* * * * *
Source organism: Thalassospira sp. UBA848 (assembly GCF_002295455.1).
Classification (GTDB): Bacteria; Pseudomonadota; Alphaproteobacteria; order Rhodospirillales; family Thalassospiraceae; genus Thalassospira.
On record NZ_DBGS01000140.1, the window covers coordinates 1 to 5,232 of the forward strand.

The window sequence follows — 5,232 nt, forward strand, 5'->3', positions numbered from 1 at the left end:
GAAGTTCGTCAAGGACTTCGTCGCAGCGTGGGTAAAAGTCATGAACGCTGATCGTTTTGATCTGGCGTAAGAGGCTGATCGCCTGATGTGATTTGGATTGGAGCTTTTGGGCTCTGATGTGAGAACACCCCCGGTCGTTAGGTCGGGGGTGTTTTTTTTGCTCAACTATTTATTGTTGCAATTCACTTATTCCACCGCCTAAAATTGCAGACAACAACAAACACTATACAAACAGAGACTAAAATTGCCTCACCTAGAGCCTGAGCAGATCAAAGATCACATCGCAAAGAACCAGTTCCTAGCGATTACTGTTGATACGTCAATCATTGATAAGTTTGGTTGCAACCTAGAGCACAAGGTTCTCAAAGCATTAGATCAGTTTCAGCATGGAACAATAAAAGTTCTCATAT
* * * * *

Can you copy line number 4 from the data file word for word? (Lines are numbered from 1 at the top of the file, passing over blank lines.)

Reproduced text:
The window sequence follows — 5,232 nt, forward strand, 5'->3', positions numbered from 1 at the left end: